If you’ve noticed new moles appear on your legs over the years, you may have assumed it was because of the sun. After all, our limbs can get a lot of UV exposure, especially during the warmer months. But even though sunshine is a factor, new research shows genetics also play a crucial role — especially when it comes your legs.
An August 2019 study published in Pigment Cell & Melanoma Research found that genes have a much greater influence than previously thought on both the number of moles you have, as well as where those moles appear on your body. Researchers analyzed a group of 3,200 healthy twins (who were predominantly female) and counted the moles on their heads, necks, backs, abdomens, chests, upper limbs, and lower limbs.
Results showed that in women, a large number of moles on the lower limbs were unlikely due to sun exposure alone. Instead, they found it was because of a sex-specific genetic makeup. By studying female twins, researchers found the highest genetic effect in moles on the women’s legs — a whopping 69 percent. Interestingly enough, the moles found on participants’ backs and abdomens had the lowest genetic effect at just 26 percent. So in other words, a mole on your back may be there from sunbathing, but a mole on your thigh just might be there because you inherited it.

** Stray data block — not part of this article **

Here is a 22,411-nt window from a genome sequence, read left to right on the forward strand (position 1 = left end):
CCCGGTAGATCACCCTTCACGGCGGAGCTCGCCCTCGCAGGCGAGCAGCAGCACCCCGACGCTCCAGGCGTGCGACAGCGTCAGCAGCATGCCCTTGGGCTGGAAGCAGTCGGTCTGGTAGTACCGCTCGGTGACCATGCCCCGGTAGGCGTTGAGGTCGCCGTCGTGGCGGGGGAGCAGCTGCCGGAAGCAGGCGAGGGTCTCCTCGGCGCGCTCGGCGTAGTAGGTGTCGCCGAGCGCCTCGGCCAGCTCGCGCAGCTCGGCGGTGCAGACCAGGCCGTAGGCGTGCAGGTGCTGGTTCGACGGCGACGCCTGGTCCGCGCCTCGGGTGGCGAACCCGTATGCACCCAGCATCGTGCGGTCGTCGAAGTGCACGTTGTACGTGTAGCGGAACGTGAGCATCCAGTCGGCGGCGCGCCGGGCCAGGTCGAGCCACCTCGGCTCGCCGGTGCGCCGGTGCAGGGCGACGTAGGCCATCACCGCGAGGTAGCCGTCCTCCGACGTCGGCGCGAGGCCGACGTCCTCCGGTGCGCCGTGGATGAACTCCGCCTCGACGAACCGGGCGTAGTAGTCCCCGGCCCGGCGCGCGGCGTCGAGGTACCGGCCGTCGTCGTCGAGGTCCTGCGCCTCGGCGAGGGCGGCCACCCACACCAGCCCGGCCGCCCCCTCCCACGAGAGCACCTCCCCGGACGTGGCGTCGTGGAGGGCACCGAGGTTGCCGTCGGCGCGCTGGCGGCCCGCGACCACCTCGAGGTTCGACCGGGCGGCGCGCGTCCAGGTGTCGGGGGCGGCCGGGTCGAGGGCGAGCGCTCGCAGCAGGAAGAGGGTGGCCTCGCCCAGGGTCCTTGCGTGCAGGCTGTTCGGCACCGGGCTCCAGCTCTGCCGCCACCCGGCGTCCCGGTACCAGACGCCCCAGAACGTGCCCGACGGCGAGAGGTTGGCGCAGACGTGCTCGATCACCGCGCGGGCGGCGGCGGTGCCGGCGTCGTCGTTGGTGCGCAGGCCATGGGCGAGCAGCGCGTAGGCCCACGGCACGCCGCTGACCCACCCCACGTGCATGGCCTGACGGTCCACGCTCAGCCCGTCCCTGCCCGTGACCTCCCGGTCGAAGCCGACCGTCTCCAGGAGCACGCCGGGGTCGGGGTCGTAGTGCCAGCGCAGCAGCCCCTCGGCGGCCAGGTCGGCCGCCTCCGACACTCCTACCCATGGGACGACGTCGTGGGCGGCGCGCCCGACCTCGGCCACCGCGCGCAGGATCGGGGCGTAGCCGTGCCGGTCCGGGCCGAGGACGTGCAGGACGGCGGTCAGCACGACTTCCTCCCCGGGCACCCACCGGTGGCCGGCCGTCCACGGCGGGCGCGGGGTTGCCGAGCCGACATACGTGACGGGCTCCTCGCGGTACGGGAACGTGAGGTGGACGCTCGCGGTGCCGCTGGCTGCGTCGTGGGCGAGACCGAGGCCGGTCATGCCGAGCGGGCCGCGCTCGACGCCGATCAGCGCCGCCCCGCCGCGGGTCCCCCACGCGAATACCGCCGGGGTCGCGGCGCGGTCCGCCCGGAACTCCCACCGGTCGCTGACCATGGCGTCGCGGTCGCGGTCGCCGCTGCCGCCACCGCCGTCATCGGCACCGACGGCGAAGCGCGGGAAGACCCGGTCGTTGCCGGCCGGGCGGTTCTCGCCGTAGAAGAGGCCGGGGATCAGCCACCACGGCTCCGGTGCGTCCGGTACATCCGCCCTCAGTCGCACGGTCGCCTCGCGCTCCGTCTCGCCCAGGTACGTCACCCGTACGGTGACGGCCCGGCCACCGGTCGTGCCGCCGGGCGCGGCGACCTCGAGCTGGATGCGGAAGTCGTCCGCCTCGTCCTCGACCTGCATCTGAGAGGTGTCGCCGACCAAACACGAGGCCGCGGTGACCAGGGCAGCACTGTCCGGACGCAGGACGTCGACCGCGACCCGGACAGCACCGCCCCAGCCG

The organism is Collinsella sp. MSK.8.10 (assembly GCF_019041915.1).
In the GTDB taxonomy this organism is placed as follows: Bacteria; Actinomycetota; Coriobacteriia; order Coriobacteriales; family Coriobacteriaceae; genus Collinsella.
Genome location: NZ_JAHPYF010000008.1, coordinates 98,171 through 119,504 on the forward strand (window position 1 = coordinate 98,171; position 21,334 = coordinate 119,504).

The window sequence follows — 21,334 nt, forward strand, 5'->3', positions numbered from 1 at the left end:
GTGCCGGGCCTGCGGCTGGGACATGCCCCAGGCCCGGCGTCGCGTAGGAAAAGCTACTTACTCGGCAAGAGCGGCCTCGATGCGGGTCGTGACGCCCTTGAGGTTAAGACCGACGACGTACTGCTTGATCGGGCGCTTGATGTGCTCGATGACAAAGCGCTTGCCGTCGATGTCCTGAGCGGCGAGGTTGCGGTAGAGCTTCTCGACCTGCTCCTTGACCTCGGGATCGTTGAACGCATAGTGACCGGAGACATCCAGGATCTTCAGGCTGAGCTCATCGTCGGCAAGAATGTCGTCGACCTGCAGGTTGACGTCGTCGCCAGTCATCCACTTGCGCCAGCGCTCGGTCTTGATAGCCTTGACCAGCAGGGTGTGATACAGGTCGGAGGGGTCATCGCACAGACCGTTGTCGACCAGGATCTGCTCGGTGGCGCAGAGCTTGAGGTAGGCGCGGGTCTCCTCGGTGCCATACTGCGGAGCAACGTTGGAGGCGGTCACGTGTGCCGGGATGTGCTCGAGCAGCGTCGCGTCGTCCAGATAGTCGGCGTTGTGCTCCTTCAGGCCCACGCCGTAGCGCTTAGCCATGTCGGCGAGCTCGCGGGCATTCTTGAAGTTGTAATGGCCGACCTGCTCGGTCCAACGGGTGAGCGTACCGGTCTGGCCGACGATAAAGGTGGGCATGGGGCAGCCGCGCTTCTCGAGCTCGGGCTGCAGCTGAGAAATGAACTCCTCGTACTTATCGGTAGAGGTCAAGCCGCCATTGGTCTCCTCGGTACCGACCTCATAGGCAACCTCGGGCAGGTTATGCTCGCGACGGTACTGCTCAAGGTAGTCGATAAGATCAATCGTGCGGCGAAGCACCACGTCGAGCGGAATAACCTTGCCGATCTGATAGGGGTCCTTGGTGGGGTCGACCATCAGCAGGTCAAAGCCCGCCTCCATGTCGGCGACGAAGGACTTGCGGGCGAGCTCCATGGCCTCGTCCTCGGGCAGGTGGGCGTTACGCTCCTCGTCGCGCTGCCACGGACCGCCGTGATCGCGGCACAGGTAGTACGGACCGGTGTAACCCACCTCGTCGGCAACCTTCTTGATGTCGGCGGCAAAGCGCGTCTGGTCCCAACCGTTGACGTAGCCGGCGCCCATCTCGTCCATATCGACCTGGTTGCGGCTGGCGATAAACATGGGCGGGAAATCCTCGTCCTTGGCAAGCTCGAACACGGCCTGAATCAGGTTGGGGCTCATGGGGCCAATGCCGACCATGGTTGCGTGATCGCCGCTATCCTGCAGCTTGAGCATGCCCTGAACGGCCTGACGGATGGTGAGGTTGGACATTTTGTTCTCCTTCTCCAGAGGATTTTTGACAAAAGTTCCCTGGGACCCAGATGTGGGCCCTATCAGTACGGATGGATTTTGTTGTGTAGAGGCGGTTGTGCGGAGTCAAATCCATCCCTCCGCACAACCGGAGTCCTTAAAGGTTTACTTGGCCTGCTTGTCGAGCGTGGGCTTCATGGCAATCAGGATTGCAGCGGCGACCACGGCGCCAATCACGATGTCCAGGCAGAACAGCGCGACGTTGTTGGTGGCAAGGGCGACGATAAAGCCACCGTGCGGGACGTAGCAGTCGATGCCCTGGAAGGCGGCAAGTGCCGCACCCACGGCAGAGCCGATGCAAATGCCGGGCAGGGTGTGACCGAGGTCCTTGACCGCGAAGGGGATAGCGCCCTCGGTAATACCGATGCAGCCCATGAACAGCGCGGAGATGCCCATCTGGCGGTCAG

“We’ve known for some time that moles are a major risk factor for melanoma skin cancer. With this research we now know that not only the number but also the location of moles on the body is in large part due to genetics,” said lead researcher Alessia Visconti, PhD, in a press release. “Our results add to previous evidence that indicates greater sun exposure alone is unlikely to be the reason why women have more moles on their legs.”
Dr. Visconti added: “While sun exposure does contribute to mole count and skin cancer risk, policymakers, campaigners, and health researchers will need to take the sex-specific genetic element into account when developing strategies to prevent and treat skin cancer.”
It’s comforting to know that having moles on your legs isn’t necessarily indicative that you’ve gotten an unhealthy amount of UV rays. However, it’s important to remember that even though the moles on your legs are more likely genetic, there’s not really a way to prove that at home.
So as always, remain cautious and check with your dermatologist if you spot anything unusual or worrisome on your skin. And no matter how many or how few moles you have, it’s important to remember to keep wearing that sunscreen — as summer scorches on and throughout the year.